When I told people that I was planning on travelling solo, Taylor Swift’s ‘Speak Now’ rang in my head. Horrified looks from everyone in the room. Being an introvert, and ironically, quite extroverted about my introverted-ness, my friends and family couldn’t quite believe my decision to enjoy (or endure) some solo travel.
I had planned to do a few short UK trips before going abroad to get used to the idea. It’s not that I didn’t want to go on holiday with friends, but my social battery depletes VERY quickly, and I wanted a few days to not have to worry about it.
City vs. Coast
Despite heading to the quiet, rural Pembrokeshire and the very, VERY busy Edinburgh in December, I found that Edinburgh felt more isolating. Being the only person walking on a beach with my headphones in felt liberating. However, Edinburgh’s Princes Street at the height of the Christmas chaos felt more intimidating. What would usually be ‘a mooch around’ if I was with family and friends, suddenly felt like an ‘aimless wander’.
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I realised quickly that I was looking for an aim, constantly needing somewhere to be or something to do, unable to switch off from my usual hectic schedule. Of course, as a first attempt at solo travel, this was to be expected.
Having a rough plan of my days seemed to help, even if that meant booking in one thing per day to give my trip some structure. A visit to an independent cinema, a restaurant reservation or a museum pass – I did a combination of free and paid activities.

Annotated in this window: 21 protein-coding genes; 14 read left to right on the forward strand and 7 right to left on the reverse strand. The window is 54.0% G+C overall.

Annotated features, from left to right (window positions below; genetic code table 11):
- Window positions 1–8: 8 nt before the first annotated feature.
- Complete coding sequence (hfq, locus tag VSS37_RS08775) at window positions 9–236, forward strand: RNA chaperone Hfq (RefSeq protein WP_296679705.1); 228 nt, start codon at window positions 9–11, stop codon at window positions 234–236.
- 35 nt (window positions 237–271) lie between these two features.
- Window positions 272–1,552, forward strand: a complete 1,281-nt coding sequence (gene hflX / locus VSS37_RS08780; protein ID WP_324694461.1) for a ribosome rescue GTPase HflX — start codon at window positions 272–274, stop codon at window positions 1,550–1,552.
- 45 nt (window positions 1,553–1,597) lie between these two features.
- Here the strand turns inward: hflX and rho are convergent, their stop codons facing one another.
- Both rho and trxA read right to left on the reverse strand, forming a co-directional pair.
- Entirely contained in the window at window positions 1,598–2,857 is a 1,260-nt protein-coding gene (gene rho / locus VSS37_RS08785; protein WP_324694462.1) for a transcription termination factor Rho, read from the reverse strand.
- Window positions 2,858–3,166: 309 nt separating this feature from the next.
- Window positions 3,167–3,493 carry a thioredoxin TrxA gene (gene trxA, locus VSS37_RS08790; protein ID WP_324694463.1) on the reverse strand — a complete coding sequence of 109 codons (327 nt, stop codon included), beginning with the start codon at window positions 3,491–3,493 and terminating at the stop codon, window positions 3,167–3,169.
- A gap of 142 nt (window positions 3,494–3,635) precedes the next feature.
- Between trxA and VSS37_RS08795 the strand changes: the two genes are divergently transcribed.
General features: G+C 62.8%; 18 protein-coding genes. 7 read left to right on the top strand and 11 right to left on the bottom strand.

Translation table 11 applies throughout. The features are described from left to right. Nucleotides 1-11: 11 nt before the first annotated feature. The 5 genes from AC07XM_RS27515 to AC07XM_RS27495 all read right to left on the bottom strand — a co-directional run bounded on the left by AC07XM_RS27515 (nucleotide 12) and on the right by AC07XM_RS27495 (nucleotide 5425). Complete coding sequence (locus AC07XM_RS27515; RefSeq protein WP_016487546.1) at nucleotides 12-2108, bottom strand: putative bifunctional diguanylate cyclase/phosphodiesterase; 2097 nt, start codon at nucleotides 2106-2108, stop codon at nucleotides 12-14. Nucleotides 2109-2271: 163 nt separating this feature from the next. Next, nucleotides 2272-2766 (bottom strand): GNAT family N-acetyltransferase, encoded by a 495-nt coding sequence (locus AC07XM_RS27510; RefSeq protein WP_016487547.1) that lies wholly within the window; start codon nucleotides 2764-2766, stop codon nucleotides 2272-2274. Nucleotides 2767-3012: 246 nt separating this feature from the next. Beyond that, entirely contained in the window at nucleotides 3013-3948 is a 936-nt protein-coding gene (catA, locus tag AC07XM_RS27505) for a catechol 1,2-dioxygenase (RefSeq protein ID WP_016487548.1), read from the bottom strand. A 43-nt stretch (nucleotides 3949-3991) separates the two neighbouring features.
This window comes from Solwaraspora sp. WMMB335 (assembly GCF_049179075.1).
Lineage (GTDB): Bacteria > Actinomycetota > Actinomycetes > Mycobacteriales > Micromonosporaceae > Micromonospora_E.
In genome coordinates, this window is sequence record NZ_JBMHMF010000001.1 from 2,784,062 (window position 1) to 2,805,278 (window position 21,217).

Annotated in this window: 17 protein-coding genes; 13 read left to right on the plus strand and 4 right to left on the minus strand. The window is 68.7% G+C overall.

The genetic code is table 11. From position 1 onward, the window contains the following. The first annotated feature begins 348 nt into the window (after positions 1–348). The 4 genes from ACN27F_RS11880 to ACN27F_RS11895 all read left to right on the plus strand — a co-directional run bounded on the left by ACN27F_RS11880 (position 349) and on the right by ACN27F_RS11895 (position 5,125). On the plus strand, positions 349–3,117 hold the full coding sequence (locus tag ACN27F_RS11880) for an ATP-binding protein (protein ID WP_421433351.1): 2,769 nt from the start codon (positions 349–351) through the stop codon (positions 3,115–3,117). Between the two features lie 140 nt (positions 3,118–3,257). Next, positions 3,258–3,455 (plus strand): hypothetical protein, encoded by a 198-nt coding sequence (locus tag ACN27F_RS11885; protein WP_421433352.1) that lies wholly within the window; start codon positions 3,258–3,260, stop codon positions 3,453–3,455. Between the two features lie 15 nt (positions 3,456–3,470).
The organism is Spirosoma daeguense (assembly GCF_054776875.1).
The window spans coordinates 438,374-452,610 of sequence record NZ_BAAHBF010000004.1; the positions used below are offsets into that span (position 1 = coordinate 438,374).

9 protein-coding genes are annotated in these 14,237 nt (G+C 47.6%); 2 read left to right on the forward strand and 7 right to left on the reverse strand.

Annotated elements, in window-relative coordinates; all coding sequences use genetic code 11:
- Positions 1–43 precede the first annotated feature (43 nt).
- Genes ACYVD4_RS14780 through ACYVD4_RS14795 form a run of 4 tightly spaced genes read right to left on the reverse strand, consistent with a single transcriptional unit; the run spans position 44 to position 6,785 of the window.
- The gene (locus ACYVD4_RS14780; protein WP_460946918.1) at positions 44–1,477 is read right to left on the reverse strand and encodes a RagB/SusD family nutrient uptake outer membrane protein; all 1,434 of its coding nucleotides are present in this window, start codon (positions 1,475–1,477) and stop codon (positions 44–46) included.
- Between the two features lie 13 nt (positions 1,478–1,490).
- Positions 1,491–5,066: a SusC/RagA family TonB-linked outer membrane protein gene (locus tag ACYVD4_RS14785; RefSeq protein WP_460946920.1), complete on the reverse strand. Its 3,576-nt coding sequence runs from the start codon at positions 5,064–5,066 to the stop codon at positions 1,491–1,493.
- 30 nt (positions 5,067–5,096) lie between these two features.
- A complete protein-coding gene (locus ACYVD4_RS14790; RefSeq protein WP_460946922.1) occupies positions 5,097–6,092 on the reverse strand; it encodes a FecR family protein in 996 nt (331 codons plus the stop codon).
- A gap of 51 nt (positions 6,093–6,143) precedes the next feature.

This was the big one for me. On my second night in a seaside town, I realised that I didn’t want a repeat of the 5pm Tesco meal deal at the Airbnb (not that Tesco meal deals aren’t elite). I headed to the local pub at 5 to try to avoid the bulk of the evening diners.
Feeling INCREDIBLY self-conscious, I ordered, sat down and began to read my book. I then realised that nobody actually cared that I was sat on my own. I tried a different pub every night for the rest of the trip.
One of the major perks of solo travel is that you have complete autonomy over absolutely everything. Although this was initially really strange adjusting to it, I fell in love with the lack of compromise. It’s not that I don’t like going to Nando’s with my picky family, but I definitely preferred the independent restaurants that I sampled while on my own.
What I’m trying to say is …
DO IT! Whatever your reasons, just do it. You won’t know until you try, and unless you try, sometimes repeatedly, you won’t know how it works best for you.
I loved solo travel – even as an introvert – and I’m looking forward to more trips in the very near future, and so can you!
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